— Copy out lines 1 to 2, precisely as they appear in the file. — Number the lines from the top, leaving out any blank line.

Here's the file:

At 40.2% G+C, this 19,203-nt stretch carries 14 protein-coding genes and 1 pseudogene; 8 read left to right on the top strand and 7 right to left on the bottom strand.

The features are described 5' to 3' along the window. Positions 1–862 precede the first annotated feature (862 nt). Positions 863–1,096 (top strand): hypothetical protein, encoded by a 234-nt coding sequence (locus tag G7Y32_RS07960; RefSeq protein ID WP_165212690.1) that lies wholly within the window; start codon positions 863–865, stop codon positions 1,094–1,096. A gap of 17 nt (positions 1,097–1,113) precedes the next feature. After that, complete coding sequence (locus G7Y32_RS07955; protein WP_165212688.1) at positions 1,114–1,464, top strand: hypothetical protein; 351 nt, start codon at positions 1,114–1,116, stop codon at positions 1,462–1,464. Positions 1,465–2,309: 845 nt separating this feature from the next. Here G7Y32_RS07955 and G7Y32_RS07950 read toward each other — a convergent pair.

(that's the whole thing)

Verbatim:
At 40.2% G+C, this 19,203-nt stretch carries 14 protein-coding genes and 1 pseudogene; 8 read left to right on the top strand and 7 right to left on the bottom strand.

The features are described 5' to 3' along the window. Positions 1–862 precede the first annotated feature (862 nt). Positions 863–1,096 (top strand): hypothetical protein, encoded by a 234-nt coding sequence (locus tag G7Y32_RS07960; RefSeq protein ID WP_165212690.1) that lies wholly within the window; start codon positions 863–865, stop codon positions 1,094–1,096. A gap of 17 nt (positions 1,097–1,113) precedes the next feature. After that, complete coding sequence (locus G7Y32_RS07955; protein WP_165212688.1) at positions 1,114–1,464, top strand: hypothetical protein; 351 nt, start codon at positions 1,114–1,116, stop codon at positions 1,462–1,464. Positions 1,465–2,309: 845 nt separating this feature from the next. Here G7Y32_RS07955 and G7Y32_RS07950 read toward each other — a convergent pair.